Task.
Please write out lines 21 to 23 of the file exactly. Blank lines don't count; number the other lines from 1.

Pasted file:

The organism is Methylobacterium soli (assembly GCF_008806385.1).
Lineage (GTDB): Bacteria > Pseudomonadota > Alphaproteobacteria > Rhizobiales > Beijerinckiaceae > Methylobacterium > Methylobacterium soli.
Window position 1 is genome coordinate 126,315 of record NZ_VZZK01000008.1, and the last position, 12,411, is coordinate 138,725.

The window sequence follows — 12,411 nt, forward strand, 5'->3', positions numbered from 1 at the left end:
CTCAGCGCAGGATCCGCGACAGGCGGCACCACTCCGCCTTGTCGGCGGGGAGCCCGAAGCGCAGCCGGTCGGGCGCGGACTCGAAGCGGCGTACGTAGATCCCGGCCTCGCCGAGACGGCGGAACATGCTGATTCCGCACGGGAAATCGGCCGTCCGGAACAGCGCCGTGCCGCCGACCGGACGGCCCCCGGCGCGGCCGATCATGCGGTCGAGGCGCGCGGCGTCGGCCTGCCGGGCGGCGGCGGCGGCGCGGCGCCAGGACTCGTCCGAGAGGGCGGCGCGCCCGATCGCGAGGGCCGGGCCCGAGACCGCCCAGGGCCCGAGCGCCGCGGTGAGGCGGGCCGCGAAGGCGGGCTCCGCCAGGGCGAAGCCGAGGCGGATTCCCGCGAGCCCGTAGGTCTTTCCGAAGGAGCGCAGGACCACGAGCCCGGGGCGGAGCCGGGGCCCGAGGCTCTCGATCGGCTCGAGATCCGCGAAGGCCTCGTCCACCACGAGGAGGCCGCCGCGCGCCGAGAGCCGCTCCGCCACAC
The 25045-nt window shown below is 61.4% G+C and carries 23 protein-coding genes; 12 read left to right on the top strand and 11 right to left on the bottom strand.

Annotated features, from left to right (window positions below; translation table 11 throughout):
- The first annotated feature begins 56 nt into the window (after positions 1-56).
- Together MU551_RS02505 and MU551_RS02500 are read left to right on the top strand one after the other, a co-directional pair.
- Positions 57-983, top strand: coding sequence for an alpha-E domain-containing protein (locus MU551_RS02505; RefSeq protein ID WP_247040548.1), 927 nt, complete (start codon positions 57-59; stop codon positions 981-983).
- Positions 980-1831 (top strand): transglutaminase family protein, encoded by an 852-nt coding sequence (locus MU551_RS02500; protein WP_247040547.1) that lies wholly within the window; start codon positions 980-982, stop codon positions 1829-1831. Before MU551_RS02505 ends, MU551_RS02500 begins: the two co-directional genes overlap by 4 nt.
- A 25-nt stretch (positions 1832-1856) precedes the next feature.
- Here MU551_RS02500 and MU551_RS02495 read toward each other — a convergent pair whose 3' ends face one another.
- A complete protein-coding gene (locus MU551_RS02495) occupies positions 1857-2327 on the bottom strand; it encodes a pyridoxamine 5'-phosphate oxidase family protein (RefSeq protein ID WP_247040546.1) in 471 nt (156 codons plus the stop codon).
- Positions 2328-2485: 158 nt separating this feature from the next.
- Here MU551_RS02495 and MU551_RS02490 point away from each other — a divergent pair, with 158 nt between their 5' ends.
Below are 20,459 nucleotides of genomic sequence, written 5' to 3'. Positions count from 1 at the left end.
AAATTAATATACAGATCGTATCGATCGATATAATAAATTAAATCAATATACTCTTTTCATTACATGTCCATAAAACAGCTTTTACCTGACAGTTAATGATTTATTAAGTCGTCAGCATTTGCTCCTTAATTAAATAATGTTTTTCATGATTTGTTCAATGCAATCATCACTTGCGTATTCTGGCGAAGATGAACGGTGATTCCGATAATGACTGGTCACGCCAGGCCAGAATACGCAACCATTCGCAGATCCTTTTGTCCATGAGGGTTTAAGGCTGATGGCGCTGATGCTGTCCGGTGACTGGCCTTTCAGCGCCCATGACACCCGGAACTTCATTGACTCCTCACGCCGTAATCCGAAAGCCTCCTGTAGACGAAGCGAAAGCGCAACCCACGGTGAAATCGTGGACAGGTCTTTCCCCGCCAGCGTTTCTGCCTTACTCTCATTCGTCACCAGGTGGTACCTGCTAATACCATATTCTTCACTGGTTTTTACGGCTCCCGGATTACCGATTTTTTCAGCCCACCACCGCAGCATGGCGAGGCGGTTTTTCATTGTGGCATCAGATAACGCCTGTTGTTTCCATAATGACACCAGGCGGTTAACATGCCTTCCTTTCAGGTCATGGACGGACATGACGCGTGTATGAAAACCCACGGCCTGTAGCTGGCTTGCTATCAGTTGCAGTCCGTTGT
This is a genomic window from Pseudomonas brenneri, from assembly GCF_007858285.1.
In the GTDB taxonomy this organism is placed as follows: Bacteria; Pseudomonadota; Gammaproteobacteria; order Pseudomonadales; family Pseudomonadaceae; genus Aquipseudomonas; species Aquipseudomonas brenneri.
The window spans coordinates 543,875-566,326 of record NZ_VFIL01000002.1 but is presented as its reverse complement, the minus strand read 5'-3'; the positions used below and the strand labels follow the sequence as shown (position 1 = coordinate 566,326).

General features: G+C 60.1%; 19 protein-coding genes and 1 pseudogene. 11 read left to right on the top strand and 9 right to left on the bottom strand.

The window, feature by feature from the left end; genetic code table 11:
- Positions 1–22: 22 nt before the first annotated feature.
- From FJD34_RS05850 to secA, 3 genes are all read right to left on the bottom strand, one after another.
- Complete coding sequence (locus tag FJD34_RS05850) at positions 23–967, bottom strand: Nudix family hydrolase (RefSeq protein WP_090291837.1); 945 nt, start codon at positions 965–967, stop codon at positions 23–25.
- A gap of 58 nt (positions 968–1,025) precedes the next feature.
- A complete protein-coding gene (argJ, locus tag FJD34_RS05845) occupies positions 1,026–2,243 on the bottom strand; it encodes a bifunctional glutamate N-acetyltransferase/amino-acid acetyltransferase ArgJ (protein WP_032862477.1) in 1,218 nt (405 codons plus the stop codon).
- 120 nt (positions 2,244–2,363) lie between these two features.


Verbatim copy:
The window spans coordinates 543,875-566,326 of record NZ_VFIL01000002.1 but is presented as its reverse complement, the minus strand read 5'-3'; the positions used below and the strand labels follow the sequence as shown (position 1 = coordinate 566,326).

General features: G+C 60.1%; 19 protein-coding genes and 1 pseudogene. 11 read left to right on the top strand and 9 right to left on the bottom strand.

The window, feature by feature from the left end; genetic code table 11: